Berthold Lubetkin (1901-1990)

Seeing architecture as a tool for social progress, Russian-born Lubetkin (1901-1990) was one of the European émigrés who championed modernism in mid-20th century Britain, Widely regarded as the most outstanding architect of his generation in England. His designs included the Highpoint housing complex, London Zoo penguin pool, Finsbury Health Centre and indeed, Spa Green Estate.


In 1930s Britain, 2,000 people per year died of whooping cough and tuberculosis killed 30,000 annually. The Finsbury/Clerkenwell area was one of London's poorest; lice, rickets, and diphtheria were common, residents suffering from atrocious, vitamin-deficient diets and poor housing.
Lubetkin's practiced primarily in the United Kingdom and his designs were characterized by clear geometric figures, technical ingenuity, and a vision of modernism.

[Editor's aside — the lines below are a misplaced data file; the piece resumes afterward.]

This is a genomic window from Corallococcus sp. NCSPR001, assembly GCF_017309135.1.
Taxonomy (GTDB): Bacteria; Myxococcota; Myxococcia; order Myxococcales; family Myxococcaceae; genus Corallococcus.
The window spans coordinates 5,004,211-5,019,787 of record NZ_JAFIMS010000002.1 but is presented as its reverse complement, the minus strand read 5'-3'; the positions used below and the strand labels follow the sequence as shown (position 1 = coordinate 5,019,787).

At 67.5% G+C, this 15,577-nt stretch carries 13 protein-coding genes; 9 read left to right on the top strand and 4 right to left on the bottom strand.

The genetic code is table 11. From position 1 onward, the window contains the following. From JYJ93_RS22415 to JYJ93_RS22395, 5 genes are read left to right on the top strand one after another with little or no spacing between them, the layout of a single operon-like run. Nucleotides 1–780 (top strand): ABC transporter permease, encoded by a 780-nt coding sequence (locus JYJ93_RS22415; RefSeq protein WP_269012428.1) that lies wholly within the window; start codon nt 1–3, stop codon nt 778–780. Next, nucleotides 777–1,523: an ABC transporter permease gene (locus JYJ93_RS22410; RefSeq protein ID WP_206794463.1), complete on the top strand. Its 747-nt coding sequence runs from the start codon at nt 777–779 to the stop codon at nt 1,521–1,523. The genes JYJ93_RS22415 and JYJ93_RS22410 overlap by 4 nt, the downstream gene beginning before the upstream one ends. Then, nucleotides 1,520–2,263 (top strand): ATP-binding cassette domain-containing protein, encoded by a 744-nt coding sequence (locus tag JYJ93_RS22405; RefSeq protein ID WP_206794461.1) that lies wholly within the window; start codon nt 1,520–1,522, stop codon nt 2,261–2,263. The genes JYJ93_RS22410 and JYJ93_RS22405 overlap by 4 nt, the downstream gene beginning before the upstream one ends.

Spa Green Estate (Grade II*) stands as the thoughtful precursor to the avalanche of social housing which would soon come to dominate British cities, many of which, sadly, were not as generously funded, nor as well thought through. Of this revolutionary new approach to social development, Lubetkin famously commented "Nothing is too good for ordinary people".

Lubetkin was awarded the Royal Gold Medal by the Royal Institute of British Architects (RIBA) in 1982.